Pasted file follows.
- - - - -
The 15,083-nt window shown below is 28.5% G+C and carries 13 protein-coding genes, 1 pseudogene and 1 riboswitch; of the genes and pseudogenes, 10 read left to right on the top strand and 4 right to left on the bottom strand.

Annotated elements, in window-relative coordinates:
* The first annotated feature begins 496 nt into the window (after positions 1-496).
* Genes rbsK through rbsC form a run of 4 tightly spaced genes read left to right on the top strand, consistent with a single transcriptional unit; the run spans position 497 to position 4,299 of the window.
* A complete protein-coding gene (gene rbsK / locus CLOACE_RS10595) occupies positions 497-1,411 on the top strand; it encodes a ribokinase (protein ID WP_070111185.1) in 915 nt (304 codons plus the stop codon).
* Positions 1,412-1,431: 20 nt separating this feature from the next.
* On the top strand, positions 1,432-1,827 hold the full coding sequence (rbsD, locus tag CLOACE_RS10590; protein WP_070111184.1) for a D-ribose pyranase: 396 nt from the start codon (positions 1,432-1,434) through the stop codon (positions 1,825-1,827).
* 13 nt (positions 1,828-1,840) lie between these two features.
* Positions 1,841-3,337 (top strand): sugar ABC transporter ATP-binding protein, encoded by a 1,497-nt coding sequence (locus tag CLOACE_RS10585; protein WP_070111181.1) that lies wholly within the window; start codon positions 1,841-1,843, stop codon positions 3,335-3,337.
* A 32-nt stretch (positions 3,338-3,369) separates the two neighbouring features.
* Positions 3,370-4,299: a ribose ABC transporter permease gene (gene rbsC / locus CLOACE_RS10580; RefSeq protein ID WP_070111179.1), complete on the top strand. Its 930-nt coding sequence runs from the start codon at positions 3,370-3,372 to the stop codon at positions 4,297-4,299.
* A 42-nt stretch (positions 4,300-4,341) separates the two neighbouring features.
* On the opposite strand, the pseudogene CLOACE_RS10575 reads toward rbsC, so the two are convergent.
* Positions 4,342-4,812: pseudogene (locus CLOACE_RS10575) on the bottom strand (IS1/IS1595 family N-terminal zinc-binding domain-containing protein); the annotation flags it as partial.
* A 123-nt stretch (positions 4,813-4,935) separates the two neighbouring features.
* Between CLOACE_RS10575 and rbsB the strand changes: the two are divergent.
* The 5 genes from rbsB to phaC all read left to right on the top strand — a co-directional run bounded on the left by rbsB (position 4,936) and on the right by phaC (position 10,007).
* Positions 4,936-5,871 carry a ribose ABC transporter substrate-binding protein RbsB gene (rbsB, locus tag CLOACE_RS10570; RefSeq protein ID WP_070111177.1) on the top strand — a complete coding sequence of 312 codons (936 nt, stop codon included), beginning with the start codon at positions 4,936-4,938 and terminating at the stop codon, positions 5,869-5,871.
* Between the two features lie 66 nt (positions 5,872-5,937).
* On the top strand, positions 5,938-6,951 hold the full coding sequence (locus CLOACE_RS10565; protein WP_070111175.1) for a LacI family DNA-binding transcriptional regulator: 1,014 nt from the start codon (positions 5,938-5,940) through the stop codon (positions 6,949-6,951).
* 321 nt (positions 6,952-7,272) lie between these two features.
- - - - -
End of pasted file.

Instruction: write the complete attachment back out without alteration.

The 15,083-nt window shown below is 28.5% G+C and carries 13 protein-coding genes, 1 pseudogene and 1 riboswitch; of the genes and pseudogenes, 10 read left to right on the top strand and 4 right to left on the bottom strand.

Annotated elements, in window-relative coordinates:
* The first annotated feature begins 496 nt into the window (after positions 1-496).
* Genes rbsK through rbsC form a run of 4 tightly spaced genes read left to right on the top strand, consistent with a single transcriptional unit; the run spans position 497 to position 4,299 of the window.
* A complete protein-coding gene (gene rbsK / locus CLOACE_RS10595) occupies positions 497-1,411 on the top strand; it encodes a ribokinase (protein ID WP_070111185.1) in 915 nt (304 codons plus the stop codon).
* Positions 1,412-1,431: 20 nt separating this feature from the next.
* On the top strand, positions 1,432-1,827 hold the full coding sequence (rbsD, locus tag CLOACE_RS10590; protein WP_070111184.1) for a D-ribose pyranase: 396 nt from the start codon (positions 1,432-1,434) through the stop codon (positions 1,825-1,827).
* 13 nt (positions 1,828-1,840) lie between these two features.
* Positions 1,841-3,337 (top strand): sugar ABC transporter ATP-binding protein, encoded by a 1,497-nt coding sequence (locus tag CLOACE_RS10585; protein WP_070111181.1) that lies wholly within the window; start codon positions 1,841-1,843, stop codon positions 3,335-3,337.
* A 32-nt stretch (positions 3,338-3,369) separates the two neighbouring features.
* Positions 3,370-4,299: a ribose ABC transporter permease gene (gene rbsC / locus CLOACE_RS10580; RefSeq protein ID WP_070111179.1), complete on the top strand. Its 930-nt coding sequence runs from the start codon at positions 3,370-3,372 to the stop codon at positions 4,297-4,299.
* A 42-nt stretch (positions 4,300-4,341) separates the two neighbouring features.
* On the opposite strand, the pseudogene CLOACE_RS10575 reads toward rbsC, so the two are convergent.
* Positions 4,342-4,812: pseudogene (locus CLOACE_RS10575) on the bottom strand (IS1/IS1595 family N-terminal zinc-binding domain-containing protein); the annotation flags it as partial.
* A 123-nt stretch (positions 4,813-4,935) separates the two neighbouring features.
* Between CLOACE_RS10575 and rbsB the strand changes: the two are divergent.
* The 5 genes from rbsB to phaC all read left to right on the top strand — a co-directional run bounded on the left by rbsB (position 4,936) and on the right by phaC (position 10,007).
* Positions 4,936-5,871 carry a ribose ABC transporter substrate-binding protein RbsB gene (rbsB, locus tag CLOACE_RS10570; RefSeq protein ID WP_070111177.1) on the top strand — a complete coding sequence of 312 codons (936 nt, stop codon included), beginning with the start codon at positions 4,936-4,938 and terminating at the stop codon, positions 5,869-5,871.
* Between the two features lie 66 nt (positions 5,872-5,937).
* On the top strand, positions 5,938-6,951 hold the full coding sequence (locus CLOACE_RS10565; protein WP_070111175.1) for a LacI family DNA-binding transcriptional regulator: 1,014 nt from the start codon (positions 5,938-5,940) through the stop codon (positions 6,949-6,951).
* 321 nt (positions 6,952-7,272) lie between these two features.